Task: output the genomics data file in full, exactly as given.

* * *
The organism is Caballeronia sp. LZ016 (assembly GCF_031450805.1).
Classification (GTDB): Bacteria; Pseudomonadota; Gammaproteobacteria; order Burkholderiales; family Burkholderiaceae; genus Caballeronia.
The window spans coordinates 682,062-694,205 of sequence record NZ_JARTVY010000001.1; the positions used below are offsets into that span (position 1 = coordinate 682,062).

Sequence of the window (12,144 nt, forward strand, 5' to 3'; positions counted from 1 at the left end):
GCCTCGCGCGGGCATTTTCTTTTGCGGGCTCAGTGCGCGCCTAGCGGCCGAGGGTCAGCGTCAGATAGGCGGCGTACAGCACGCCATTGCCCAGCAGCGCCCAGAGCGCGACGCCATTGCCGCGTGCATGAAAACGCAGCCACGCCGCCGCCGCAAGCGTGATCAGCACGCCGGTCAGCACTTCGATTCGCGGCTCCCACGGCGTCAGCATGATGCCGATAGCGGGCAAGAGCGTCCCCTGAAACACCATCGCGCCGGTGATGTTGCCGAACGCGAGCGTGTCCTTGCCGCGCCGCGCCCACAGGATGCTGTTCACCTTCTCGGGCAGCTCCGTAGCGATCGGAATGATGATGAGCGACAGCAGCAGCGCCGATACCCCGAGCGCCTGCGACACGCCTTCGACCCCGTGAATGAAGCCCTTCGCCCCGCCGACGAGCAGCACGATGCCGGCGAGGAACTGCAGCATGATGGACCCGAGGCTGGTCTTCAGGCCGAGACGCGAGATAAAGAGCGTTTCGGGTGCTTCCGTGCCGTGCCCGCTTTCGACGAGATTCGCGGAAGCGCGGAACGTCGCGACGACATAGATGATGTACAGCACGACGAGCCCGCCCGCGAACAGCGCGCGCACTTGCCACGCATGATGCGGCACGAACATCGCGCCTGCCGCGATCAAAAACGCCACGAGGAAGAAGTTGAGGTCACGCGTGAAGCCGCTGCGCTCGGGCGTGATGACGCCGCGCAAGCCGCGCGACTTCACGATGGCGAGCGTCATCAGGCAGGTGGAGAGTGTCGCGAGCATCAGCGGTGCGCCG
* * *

The organism is Caballeronia sp. LZ016 (assembly GCF_031450805.1).
Classification (GTDB): Bacteria; Pseudomonadota; Gammaproteobacteria; order Burkholderiales; family Burkholderiaceae; genus Caballeronia.
The window spans coordinates 682,062-694,205 of sequence record NZ_JARTVY010000001.1; the positions used below are offsets into that span (position 1 = coordinate 682,062).

Sequence of the window (12,144 nt, forward strand, 5' to 3'; positions counted from 1 at the left end):
GCCTCGCGCGGGCATTTTCTTTTGCGGGCTCAGTGCGCGCCTAGCGGCCGAGGGTCAGCGTCAGATAGGCGGCGTACAGCACGCCATTGCCCAGCAGCGCCCAGAGCGCGACGCCATTGCCGCGTGCATGAAAACGCAGCCACGCCGCCGCCGCAAGCGTGATCAGCACGCCGGTCAGCACTTCGATTCGCGGCTCCCACGGCGTCAGCATGATGCCGATAGCGGGCAAGAGCGTCCCCTGAAACACCATCGCGCCGGTGATGTTGCCGAACGCGAGCGTGTCCTTGCCGCGCCGCGCCCACAGGATGCTGTTCACCTTCTCGGGCAGCTCCGTAGCGATCGGAATGATGATGAGCGACAGCAGCAGCGCCGATACCCCGAGCGCCTGCGACACGCCTTCGACCCCGTGAATGAAGCCCTTCGCCCCGCCGACGAGCAGCACGATGCCGGCGAGGAACTGCAGCATGATGGACCCGAGGCTGGTCTTCAGGCCGAGACGCGAGATAAAGAGCGTTTCGGGTGCTTCCGTGCCGTGCCCGCTTTCGACGAGATTCGCGGAAGCGCGGAACGTCGCGACGACATAGATGATGTACAGCACGACGAGCCCGCCCGCGAACAGCGCGCGCACTTGCCACGCATGATGCGGCACGAACATCGCGCCTGCCGCGATCAAAAACGCCACGAGGAAGAAGTTGAGGTCACGCGTGAAGCCGCTGCGCTCGGGCGTGATGACGCCGCGCAAGCCGCGCGACTTCACGATGGCGAGCGTCATCAGGCAGGTGGAGAGTGTCGCGAGCATCAGCGGTGCGCCG